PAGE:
‘Safe’ injection sites harm communities, fails to address influx of drugs through U.S. borders say objectors

by mcardinal

Chris Lange, FISM News

 

New York established the first supervised drug injection sites in the U.S. on Tuesday in a highly-controversial move designed to mitigate a surge in overdose deaths.

The two sites, both located in upper Manhattan, will allow users to inject drugs under the supervision of health department personnel and trained staff members. Reuters reports that the sites are being operated by two syringe service provider organizations that supply syringes and injection equipment disposal services.

De Blasio and supporters of the new sites claim the measure will save lives by affording drug users clean, safe places to get high. 

“Overdose Prevention Centers are a safe and effective way to address the opioid crisis,” said Mayor Bill de Blasio in a statement. “I’m proud to show cities in this country that after decades of failure, a smarter approach is possible.” 

Opponents of the sites, however, argue that they facilitate illicit drug use and promote related crime, ultimately placing communities at risk and further exacerbating America’s drug crisis.

Rep. Nicole Malliotakis (R-N.Y.) slammed de Blasio, who leaves office in January, for the decision she satirically dubbed a “parting gift.”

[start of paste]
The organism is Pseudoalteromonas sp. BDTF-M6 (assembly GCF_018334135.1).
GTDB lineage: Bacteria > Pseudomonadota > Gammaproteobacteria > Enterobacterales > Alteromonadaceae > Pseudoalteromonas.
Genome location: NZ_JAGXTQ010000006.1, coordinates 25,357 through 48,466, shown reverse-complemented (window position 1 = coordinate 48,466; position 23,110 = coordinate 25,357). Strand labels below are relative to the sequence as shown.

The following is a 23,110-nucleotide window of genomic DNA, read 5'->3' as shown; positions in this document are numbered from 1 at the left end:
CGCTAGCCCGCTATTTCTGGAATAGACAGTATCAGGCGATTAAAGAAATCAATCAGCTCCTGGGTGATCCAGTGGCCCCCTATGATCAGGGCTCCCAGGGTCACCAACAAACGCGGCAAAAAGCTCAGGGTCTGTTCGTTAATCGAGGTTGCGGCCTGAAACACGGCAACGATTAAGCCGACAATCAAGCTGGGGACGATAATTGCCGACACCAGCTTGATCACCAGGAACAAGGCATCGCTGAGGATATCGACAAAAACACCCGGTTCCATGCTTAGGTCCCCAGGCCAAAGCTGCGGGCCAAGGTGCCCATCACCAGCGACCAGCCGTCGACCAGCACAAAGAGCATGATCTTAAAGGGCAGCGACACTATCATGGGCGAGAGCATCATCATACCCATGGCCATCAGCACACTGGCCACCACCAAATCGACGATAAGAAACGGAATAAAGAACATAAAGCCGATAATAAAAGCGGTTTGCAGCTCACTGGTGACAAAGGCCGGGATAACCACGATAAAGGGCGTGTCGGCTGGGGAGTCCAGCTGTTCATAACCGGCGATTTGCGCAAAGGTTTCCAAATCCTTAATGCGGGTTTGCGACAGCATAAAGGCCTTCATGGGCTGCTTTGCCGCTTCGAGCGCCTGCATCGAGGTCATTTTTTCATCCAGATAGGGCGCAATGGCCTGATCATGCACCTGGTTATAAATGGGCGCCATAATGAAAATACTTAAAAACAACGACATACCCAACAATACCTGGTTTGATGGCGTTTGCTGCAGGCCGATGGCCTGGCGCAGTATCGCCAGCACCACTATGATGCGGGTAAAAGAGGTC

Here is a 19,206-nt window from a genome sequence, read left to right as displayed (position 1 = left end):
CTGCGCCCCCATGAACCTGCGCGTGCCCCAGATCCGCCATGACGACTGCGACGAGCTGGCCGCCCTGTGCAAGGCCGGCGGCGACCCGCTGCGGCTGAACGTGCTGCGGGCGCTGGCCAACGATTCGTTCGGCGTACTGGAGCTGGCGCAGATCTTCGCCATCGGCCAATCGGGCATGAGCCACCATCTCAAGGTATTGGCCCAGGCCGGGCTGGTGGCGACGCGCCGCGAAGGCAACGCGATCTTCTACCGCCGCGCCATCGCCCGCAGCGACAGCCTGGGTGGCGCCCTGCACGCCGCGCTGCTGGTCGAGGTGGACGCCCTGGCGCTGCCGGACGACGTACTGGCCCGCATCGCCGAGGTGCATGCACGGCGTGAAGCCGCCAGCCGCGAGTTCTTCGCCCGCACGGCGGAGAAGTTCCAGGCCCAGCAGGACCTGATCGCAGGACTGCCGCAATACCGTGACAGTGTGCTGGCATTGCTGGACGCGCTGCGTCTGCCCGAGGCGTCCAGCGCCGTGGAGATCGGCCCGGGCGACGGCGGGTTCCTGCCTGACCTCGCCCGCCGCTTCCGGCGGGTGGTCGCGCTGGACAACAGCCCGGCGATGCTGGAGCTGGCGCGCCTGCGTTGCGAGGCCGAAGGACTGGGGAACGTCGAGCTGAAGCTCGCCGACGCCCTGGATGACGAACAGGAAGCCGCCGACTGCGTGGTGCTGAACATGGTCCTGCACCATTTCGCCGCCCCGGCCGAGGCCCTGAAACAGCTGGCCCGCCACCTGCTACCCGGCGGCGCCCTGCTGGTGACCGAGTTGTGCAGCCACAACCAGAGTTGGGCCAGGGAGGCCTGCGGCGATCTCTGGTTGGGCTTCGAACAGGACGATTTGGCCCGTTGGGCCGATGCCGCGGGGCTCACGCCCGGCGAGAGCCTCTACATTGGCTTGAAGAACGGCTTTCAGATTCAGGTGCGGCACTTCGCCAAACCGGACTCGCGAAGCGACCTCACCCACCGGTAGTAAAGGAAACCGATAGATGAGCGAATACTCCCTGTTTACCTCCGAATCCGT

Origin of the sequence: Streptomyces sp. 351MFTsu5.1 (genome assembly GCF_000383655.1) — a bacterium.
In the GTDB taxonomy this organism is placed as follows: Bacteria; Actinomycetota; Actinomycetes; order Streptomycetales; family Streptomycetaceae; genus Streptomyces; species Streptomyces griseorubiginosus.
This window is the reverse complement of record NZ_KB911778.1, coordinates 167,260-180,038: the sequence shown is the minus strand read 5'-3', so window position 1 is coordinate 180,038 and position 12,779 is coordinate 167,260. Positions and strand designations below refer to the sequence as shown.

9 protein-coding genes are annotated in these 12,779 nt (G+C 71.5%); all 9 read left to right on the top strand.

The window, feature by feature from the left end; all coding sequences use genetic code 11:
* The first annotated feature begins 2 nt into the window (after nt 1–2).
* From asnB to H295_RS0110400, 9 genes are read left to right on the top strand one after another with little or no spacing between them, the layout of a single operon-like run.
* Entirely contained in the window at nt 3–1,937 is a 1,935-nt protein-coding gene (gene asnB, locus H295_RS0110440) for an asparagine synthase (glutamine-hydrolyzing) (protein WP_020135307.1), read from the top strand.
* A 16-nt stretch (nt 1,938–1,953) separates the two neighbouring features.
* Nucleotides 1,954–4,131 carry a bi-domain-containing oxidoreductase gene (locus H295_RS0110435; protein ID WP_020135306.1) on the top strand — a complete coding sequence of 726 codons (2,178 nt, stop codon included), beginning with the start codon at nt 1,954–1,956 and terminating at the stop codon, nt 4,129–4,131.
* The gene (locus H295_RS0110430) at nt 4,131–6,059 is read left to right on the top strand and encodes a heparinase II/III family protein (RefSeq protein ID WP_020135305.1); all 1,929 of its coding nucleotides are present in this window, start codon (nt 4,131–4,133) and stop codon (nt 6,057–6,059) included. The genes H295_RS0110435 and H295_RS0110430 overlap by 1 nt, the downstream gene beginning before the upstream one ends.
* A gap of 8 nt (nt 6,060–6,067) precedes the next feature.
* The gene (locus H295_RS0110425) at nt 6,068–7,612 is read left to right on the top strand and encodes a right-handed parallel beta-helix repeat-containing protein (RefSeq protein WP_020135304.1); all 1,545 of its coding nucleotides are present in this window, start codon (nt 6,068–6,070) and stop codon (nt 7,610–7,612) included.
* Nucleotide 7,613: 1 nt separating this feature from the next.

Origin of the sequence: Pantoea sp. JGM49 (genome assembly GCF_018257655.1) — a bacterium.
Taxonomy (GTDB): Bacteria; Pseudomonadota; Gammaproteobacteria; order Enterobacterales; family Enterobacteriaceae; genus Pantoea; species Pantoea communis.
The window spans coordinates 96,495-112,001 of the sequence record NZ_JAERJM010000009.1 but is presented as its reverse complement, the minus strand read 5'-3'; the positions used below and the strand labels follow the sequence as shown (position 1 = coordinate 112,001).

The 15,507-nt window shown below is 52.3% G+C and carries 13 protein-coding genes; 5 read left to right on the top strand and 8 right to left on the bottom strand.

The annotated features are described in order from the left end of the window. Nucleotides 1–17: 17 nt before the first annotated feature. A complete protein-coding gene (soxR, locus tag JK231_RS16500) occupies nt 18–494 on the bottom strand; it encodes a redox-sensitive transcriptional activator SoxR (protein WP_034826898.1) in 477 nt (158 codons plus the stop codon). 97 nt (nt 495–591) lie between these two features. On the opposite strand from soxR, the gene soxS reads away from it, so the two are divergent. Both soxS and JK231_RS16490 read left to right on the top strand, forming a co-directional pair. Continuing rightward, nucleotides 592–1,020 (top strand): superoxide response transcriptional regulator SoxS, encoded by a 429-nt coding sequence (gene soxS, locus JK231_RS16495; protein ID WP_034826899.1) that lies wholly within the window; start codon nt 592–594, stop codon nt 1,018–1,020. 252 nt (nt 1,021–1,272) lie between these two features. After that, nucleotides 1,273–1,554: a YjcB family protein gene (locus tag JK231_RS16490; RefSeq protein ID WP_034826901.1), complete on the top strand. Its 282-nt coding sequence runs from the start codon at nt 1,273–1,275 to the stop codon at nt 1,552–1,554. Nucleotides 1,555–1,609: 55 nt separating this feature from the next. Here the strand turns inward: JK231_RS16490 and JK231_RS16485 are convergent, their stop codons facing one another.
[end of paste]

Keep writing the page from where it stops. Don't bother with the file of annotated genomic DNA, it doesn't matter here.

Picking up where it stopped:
“This is a violation of federal law,” she said in a Fox News interview. “It is something that the Trump administration actually took Philadelphia to court over and won that lawsuit, and we’re asking that this DOJ do the same thing, uphold our laws and stop this from happening.” 

In a Nov. 30 letter to Attorney General Merrick Garland, Malliotakis demanded that he remove the sites, pointing to similar “experiments” in other countries that resulted in substantial increases in crime and homelessness in nearby communities. She also took a swipe at the Biden administration’s abject failure in addressing the massive influx of deadly drugs into the U.S. by drug cartels and traffickers emboldened by unenforced border policies:

The federal government should be focused on stopping cartels who manufacture and pour heroin, fentanyl, and other drugs across our border, as well as the career drug traffickers who are peddling narcotics to Americans – but are consistently released back into our streets following arrest.

More than 100,000 Americans died from overdoses between April 2020 and April 2021, according to newly-released federal data. During the 2021 fiscal year, U.S. Customs and Border Protection seized 10,586 pounds of fentanyl at the southern border, more than doubling the amount seized in FY 2020.

Incoming New York mayor Eric Adams (D) voiced support for establishing drug consumption services during his campaign. Plans are currently underway to provide the services in other U.S. cities, including San Francisco.

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